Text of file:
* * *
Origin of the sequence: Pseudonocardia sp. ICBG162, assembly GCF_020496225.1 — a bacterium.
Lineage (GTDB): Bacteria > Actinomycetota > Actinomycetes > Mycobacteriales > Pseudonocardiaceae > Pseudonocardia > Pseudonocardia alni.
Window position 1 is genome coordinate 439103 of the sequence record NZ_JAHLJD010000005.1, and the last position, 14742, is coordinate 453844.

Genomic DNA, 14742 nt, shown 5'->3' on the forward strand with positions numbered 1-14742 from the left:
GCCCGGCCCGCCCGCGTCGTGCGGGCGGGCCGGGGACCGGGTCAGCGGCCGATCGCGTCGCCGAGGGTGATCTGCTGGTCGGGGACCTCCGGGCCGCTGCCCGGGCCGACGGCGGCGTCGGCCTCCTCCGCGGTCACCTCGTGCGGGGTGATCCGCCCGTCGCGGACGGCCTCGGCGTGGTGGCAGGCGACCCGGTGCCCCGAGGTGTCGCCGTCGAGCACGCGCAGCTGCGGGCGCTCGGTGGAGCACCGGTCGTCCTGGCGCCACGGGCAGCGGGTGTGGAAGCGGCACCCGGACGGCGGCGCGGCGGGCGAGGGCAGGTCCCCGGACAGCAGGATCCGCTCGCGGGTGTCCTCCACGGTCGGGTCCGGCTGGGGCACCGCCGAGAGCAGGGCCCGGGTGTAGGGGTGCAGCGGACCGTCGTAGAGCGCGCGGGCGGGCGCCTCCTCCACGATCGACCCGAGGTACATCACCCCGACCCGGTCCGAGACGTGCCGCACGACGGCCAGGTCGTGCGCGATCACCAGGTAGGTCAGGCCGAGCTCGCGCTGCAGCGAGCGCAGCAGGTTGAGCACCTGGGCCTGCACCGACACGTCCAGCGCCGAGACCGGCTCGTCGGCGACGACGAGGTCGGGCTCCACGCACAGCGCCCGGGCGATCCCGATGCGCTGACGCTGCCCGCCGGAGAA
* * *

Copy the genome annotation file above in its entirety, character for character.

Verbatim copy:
Origin of the sequence: Pseudonocardia sp. ICBG162, assembly GCF_020496225.1 — a bacterium.
Lineage (GTDB): Bacteria > Actinomycetota > Actinomycetes > Mycobacteriales > Pseudonocardiaceae > Pseudonocardia > Pseudonocardia alni.
Window position 1 is genome coordinate 439103 of the sequence record NZ_JAHLJD010000005.1, and the last position, 14742, is coordinate 453844.

Genomic DNA, 14742 nt, shown 5'->3' on the forward strand with positions numbered 1-14742 from the left:
GCCCGGCCCGCCCGCGTCGTGCGGGCGGGCCGGGGACCGGGTCAGCGGCCGATCGCGTCGCCGAGGGTGATCTGCTGGTCGGGGACCTCCGGGCCGCTGCCCGGGCCGACGGCGGCGTCGGCCTCCTCCGCGGTCACCTCGTGCGGGGTGATCCGCCCGTCGCGGACGGCCTCGGCGTGGTGGCAGGCGACCCGGTGCCCCGAGGTGTCGCCGTCGAGCACGCGCAGCTGCGGGCGCTCGGTGGAGCACCGGTCGTCCTGGCGCCACGGGCAGCGGGTGTGGAAGCGGCACCCGGACGGCGGCGCGGCGGGCGAGGGCAGGTCCCCGGACAGCAGGATCCGCTCGCGGGTGTCCTCCACGGTCGGGTCCGGCTGGGGCACCGCCGAGAGCAGGGCCCGGGTGTAGGGGTGCAGCGGACCGTCGTAGAGCGCGCGGGCGGGCGCCTCCTCCACGATCGACCCGAGGTACATCACCCCGACCCGGTCCGAGACGTGCCGCACGACGGCCAGGTCGTGCGCGATCACCAGGTAGGTCAGGCCGAGCTCGCGCTGCAGCGAGCGCAGCAGGTTGAGCACCTGGGCCTGCACCGACACGTCCAGCGCCGAGACCGGCTCGTCGGCGACGACGAGGTCGGGCTCCACGCACAGCGCCCGGGCGATCCCGATGCGCTGACGCTGCCCGCCGGAGAA